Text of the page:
Entrance sign for the garden plots at St. James’ Church. Bob Kampf / The Observer
Entrance sign for the garden plots at St. James’ Church. Bob Kampf / The Observer

FDR High students solve a problem through architecture class

Community garden to benefit from "shed-a-thon"

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First, there were marathons, then walkathons, and now there’s a shed-a-thon.

What is a shed-a-thon? It is the brainstorm of Hyde Park Community Garden Committee Chair Debbie Belding and FDR High architecture teacher Doug Egerton, who collaborated on the idea to enhance the Community Garden.

The garden, on the site of the former baseball field at St. James Episcopal Church on Route 9, has proven to be a major asset to residents and community service organizations in Hyde Park since its origination in 2012. Some of the vegetables and produce are donated to the Food Pantry and Hyde Park Meals on Wheels, while other segments of the garden are rented out annually to local residents for growing their own produce.

“We came up with the idea thanks to community activist Allelu Kurten, now 84 years of age,” said Belding, “who was the originator of the concept, and for whom the portion of the garden designated for Food Pantry and Meals on Wheels is named.” The remainder of the garden is shared by 20-22 families and a few local organizations, including the Anderson School and the Culinary Institute of America.

One of the early problems for the local gardeners has been storage space for the garden equipment and supplies. That’s where the shed-a-thon comes in.

Eighteen junior and senior students in Egerton’s class at FDR will solve the problem when they complete construction of a 10-by-12 foot storage shed this spring, just in time for the upcoming growing season.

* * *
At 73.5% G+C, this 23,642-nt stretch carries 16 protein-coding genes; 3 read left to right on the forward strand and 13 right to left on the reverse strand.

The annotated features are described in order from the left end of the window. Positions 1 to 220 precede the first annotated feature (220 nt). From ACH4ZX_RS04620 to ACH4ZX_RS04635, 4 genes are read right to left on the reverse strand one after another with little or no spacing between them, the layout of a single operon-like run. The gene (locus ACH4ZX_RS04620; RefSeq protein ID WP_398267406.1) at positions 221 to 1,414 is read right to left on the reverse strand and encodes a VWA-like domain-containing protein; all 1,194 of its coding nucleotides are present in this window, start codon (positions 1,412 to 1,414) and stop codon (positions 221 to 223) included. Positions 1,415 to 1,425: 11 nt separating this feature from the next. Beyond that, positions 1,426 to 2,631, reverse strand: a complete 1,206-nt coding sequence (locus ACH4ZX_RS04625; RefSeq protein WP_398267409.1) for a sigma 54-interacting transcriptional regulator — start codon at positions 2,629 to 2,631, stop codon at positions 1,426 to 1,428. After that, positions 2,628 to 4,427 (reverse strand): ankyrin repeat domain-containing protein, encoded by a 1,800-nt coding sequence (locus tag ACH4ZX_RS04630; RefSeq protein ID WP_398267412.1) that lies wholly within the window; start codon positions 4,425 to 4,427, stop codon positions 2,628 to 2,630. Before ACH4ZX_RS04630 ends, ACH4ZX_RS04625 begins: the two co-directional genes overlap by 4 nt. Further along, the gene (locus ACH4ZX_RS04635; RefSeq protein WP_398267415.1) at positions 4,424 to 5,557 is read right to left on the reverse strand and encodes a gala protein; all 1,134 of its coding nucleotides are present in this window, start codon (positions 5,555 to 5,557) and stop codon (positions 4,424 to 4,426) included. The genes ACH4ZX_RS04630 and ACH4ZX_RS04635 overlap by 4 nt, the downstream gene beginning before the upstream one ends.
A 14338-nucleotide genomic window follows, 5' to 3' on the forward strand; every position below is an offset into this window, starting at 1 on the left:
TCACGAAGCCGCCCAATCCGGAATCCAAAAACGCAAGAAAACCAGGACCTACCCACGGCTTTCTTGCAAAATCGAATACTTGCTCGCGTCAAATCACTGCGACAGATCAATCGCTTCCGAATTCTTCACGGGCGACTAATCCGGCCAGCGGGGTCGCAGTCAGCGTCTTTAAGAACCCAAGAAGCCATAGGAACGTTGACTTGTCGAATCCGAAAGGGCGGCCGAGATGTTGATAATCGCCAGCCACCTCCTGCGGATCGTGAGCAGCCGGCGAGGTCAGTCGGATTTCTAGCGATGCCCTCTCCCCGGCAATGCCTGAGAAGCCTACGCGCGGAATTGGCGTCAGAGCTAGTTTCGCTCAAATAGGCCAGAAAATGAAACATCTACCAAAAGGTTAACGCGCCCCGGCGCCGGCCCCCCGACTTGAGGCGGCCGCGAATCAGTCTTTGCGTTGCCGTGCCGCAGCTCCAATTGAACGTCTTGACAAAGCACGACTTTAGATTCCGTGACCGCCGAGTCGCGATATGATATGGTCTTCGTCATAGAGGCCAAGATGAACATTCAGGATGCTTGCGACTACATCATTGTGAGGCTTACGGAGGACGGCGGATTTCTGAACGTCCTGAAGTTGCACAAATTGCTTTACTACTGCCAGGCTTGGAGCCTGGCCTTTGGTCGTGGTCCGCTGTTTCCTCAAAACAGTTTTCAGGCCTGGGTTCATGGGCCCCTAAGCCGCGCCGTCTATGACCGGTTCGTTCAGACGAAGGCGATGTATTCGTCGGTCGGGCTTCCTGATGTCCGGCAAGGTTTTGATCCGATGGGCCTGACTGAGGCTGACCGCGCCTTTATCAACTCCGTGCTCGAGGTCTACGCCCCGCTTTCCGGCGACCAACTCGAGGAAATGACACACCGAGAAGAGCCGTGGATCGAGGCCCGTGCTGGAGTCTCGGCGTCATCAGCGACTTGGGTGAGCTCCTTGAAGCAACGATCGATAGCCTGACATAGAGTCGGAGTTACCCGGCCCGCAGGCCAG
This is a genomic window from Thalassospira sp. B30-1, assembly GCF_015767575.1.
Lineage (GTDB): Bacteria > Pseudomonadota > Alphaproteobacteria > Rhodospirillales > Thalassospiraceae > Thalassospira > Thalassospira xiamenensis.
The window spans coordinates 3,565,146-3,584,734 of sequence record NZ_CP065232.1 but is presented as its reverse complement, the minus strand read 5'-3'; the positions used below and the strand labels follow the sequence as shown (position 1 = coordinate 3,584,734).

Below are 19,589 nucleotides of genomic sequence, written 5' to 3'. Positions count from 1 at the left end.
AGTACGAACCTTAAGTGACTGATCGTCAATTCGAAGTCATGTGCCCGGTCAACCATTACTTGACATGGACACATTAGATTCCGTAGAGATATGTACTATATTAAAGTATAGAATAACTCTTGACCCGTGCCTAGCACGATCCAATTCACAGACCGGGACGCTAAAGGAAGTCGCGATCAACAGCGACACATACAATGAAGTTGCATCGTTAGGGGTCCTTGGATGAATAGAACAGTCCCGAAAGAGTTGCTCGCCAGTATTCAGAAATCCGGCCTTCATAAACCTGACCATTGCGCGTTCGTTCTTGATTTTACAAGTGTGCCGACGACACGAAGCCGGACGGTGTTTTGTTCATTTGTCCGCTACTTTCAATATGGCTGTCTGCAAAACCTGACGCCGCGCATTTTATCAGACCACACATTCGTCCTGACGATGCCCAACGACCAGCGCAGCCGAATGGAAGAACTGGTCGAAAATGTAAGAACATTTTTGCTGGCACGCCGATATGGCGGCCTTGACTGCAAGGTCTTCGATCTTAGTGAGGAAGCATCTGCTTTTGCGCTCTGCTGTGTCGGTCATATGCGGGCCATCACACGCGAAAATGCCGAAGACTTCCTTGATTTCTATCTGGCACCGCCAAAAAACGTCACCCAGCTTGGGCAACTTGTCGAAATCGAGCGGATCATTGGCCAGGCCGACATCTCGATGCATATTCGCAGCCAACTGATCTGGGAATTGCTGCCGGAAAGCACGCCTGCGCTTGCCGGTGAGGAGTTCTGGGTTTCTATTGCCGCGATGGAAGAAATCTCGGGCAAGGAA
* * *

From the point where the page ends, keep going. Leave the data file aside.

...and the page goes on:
“This year, I wanted to have my architecture students do more than drawings, hoping to give them a complete construction assignment,” said Egerton, “and this project for the community provides that opportunity.”

The students are currently preparing models of a storage shed and as soon as all the winter snow disappears, they will begin construction right outside Egerton’s classroom.

Belding’s committee estimated that the total cost of the shed materials would be $2,000. “With limited funds, we hope to cover our costs with donations from school staff and the local community,” she said, indicating that “my vision is to get more and more residents, young and old, involved in the Community Garden.”

In addition to Debbie Belding, the local Garden Committee consists of her husband, Doug, Dr. Joe Calabro, and Gerry Kelly. The success of the garden project over the past two years has been bolstered by donations from Adams Fairacres Farms, Williams Lumber, Mike Athanas of Athanas Farms, Boy Scout Troop 80 and others.

“We can use help to enhance our operations and the cost of the shed,” said Belding.

“My students are anxious to get started on the real thing,” said Egerton last week, looking at a pile of snow outside his first floor classroom.

Mother Nature has added her contribution to the shed-a-thon recently by sending some 60-degree days, so construction can get underway.

Donations for the shed project can be sent to St. James Church, 4526 Albany Post Road, Hyde Park, 12538, attention: Debbie Belding.

And garden plots are still available at $40 per full plot, $25 for half a plot, and $15 for a quarter segment. The entire garden covers an 80-by-160 foot rectangular area, with a 25-by-25 foot section for a Children’s Garden.

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